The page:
The Carenado C170B for Microsoft Flight Simulator fully embraces the sim’s quest to offer breathtaking views. With the sheer density and scale of the sim’s virtual rendition of planet Earth, it’s no wonder why a lot of its included planes are light, propeller-powered aircraft. They’re meant for easily slipping in and out of small airstrips, and allow pilots to get up close and personal with the scenery around them. But, there are aircraft that take this feat to the next level. They sport wide wings and thick tires, allowing them to land and takeoff from even the shortest patch of land. Called bush planes, Carenado’s new Cessna 170B is most certainly one of ’em.
After spending some time with the C170B around the wildlands of virtual northern Alaska, I can definitely say that it’s right at home here in Microsoft Flight Simulator.
Carenado has made a name for itself over the years by providing very high-quality aircraft that both look, sound, and feel very authentic. The same is true for the new C170B, or rather the old C170B. This single-engine bush plane hails all the way from the 1940s, but you can still find some of them flying around today. I just so happened to be taking a virtual tour of America’s largest state at the same time I acquired this aircraft, and the two fit together like peanut butter and jelly.
What made this experience even more fitting is that Carenado has actually included two variants of the 170B for Microsoft Flight Simulator — the regular version and the Tundra version. The latter, which I used exclusively for this coverage, outfits the aircraft with wide “bush tires,” thus enabling it to land on rougher terrain like gravel, sand, dirt, and grass. It has a slightly shorter range, but you can still get a decent ways out on a single tank. You just won’t get there very quickly.
Slow and steady
Being an older pane, the piston-engine powered 170B is definitely not winning any races. Its cruising speed of barely over 100 knots is far less than what most modern commercial jets and turboprops land at. But what it lacks in speed, it makes up for with ease of flight.
The C170B is actually considered to be the grandfather of the extremely popular Cessna 172, an aircraft that many novice pilots start their careers in. Similar to the 172, the C170B’s high wing and fixed gear design make it perfect for learning how to maneuver without the anxiety of speed. It’s incredibly stable in flight and has such a low landing speed that I was able to touch it down mere feet away from a random lake with ease.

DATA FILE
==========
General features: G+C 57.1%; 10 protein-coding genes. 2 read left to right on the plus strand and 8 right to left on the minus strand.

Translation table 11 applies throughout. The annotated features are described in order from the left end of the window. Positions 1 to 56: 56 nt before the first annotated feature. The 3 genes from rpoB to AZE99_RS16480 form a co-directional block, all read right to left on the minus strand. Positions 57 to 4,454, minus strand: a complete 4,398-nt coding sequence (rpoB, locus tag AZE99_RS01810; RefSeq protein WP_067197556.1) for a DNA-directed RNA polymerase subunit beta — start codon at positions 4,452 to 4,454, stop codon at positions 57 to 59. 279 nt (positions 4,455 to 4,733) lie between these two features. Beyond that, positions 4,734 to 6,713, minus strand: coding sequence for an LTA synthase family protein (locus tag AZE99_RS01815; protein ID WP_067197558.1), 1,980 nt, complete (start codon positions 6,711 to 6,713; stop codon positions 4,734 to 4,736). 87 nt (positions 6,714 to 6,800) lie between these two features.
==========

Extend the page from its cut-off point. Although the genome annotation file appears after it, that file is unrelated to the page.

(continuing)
Indeed, the only real drawback to me was its very primitive avionics. Again, this is an old bird, so I wasn’t surprised by the lack of modern amenities. Not even all of the default aircraft have modern cockpits. Nevertheless, it’s really the lack of autopilot that soured me the most.
With Alaska’s large size and the C170B’s leisurely pace, what should be a fairly short flight easily goes over an hour in most cases. With AP being MIA, you have to help the plane along its journey with nudges of the control stick to keep it on course. Trimming the elevators helps keep it at somewhat consistent altitudes, but I found it constantly rolling ever so slightly, especially when Alaska’s notoriously high winds were present.
But really, I can’t call any of these legitimate complaints. Carenado made this rendition of the C170B very true to life and even went as far as to include a handy mini GPS unit. It’s really the most modern thing in the airplane. Limited as the GPS is, it at least makes navigation a lot simpler. Something like that is certainly a necessity in more barren landscapes like Alaska and similar regions.
Carenado’s C170B is the tool for taking it all in
One true oddity that I did notice is that its rudder seems very sensitive. Other taildraggers in the sim, like the default Piper X-Cub, don’t seem to be as twitchy as Carenado’s C170B. Perhaps that’s just a characteristic of the aircraft itself. Though, it could be a small bug that needs to be ironed out. I’m not sure which it is. But I am sure that, considering it’s the only true complaint I have with the C170B, it’s safe to say that the devs have delivered a worthwhile piece of kit yet again. This is also true of its visual complexity.
Beautiful designs and high-quality textures make up the interior and exterior of the C170B. Just about every paint job makes the plane look very shiny, thus taking full advantage of Microsoft Flight Simulator’s PBR tech.
With an airplane that both looks great and prides itself on getting nice and close to the equally beautiful terrain of Alaska, you better believe my screenshot gallery is even more full than before.
All things considered, it’s clear that Carenado’s C170B is quite a cool plane to use to putter around in Microsoft Flight Simulator. Though, it’s probably still the second most niche add-on aircraft that I’ve taken a look at so far.
This really is a specific use-case kind of flier. Its simplistic profile makes it awesome for a beginner/casual virtual pilot. Either that, or you just enjoy flying low and slow in general. But, for anything more than a photo trip, the lack of autopilot and slow speed might be irritating. Even so, if you want a very hands-on aircraft that allows you to enjoy the breathtaking sights of Microsoft Flight Simulator, then I’d say the Carenado C170B is worth checking out.